I’ve always had a complicated relationship with food. Food and cooking were how my family showed love and built community. It was part of my cultural heritage. A point of pride. A regular greeting at my household was: “Have you eaten yet?” Meals were really the only time my family would sit and have conversations about school and my day. While food in the home was a symbol of togetherness, to me, Chinese food in society represented feelings of isolation, shame, and otherness.
Growing up, my immigrant parents owned a Chinese restaurant in a primarily white neighborhood. But, I always secretly resented that place. I resented that my parents had to labor long hours in a dingy, greasy restaurant and never had time for us. I hated that I had to work there on the weekends and holidays and be forced to smile at guests who would tell me “wow, your English is so good.” I resented the snide remarks from kids who claimed that I “smelled like Chinese food” or that “Chinese food is cheap and gross.” I also felt a lot of shame about the fact that my parents and extended family worked in restaurants.
The U.S. is home to over 40,000 Chinese restaurants. While American Chinese food is a central part of the mainstream American cuisine, the prevalence of the Chinese food industry stems from a storied history of anti-Chinese sentiment. Chinese workers began migrating to the United States in the 1850s during the height of the railroad boom, primarily working in mining, agricultural, factory, and garment industries. Rampant racism and resentment toward Chinese immigrants – along with the fear that they would depress wages and take away jobs from Americans – led Congress to pass the Chinese Exclusion Act in 1882, which blocked all immigrants from China and prevented Chinese immigrants already in the country from becoming citizens.
There was an exception to these xenophobic laws: Chinese business owners could get special merchant visas to travel to China and bring back employees, and restaurants were included in the list. While this loophole allowed some Chinese immigrants to enter the country, the visa was only granted to investors of “high grade” fancy eateries who exclusively managed the restaurant, and it required two white witnesses to support the petition. Often, workers would pool their money to start “Choy Suey” restaurants and then bring over relatives to work at their restaurants who then moved up in the hierarchy and eventually started their own restaurants. Because this was one of the only means for Chinese immigrants to come to this country, working at a restaurant was a central part of many Chinese American immigrant stories in this country.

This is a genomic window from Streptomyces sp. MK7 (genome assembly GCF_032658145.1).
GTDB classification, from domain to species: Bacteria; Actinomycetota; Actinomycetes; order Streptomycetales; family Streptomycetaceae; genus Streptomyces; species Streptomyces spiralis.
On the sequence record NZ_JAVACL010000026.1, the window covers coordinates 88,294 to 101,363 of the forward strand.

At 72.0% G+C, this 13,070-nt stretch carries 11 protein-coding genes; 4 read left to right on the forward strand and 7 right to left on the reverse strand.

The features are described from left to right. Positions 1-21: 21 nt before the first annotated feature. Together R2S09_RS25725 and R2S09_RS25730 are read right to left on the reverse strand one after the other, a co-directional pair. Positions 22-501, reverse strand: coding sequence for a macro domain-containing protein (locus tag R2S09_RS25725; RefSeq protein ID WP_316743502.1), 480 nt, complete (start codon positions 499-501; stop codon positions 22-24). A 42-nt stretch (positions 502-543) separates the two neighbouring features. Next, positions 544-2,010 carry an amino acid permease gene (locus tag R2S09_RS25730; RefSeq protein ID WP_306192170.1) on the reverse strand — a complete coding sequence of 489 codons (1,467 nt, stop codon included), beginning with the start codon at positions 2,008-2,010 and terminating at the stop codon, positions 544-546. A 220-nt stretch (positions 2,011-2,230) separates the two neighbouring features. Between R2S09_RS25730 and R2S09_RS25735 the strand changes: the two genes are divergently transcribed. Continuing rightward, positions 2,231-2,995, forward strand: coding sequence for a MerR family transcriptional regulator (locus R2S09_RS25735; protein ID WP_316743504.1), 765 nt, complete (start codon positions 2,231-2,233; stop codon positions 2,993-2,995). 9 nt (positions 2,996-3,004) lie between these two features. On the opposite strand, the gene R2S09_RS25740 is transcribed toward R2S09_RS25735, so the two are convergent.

My father’s immigrant story fits neatly in this narrative. He grew up in a poor farming village in Canton China during the Cultural Revolution. He fled Mainland China as a refugee, making his way to Hong Kong, and eventually the United States. After my dad immigrated to this country in the 1970s, he worked at various Chinese restaurants, saving enough money to send home and eventually bring his family to the United States. To him, the American Dream was about working hard, gaining stability, and giving opportunities to your children that you never had. It’s the same dream that many immigrants today have when they take the risk to come to this country.
While people often lament how much the immigration system has changed, the reality is that anti-immigrant sentiment is deeply ingrained in our history. The demonization of immigrants and perpetuation of the false good/bad immigrant narrative is not new. However, white nationalist groups are further emboldened by Trump and his administration’s hateful agenda to spread their extreme anti-immigrant fervor. The cruel and inhumane detention of immigrants at the border is yet another despicable stain on our history. While immigrant heritage month is about celebrating immigrant stories and our diverse cultural traditions, we also should not and cannot ignore the past and present injustices faced by immigrant communities.
While cooking and eating food from my motherland brings me so much joy on a personal level and is my way of honoring my family’s traditions, I remain extremely protective of my culture’s food. I’m often torn about how mainstream Asian food is becoming. I am particularly irritated by “trendy Asian food” or “clean Chinese food” that sanitizes traditional cooking to be more palatable for the masses. The history of Chinese food and the discrimination faced by those in the industry is deeply personal to me and to everyone who lived this shared experience. Food has been a source of resilience and resistance for my community. I am no longer resentful or ashamed of the role food and the restaurant industry played in my life. I am reclaiming and honoring that experience. It’s a key piece of my immigrant story. It’s a part of my Asian-American identity.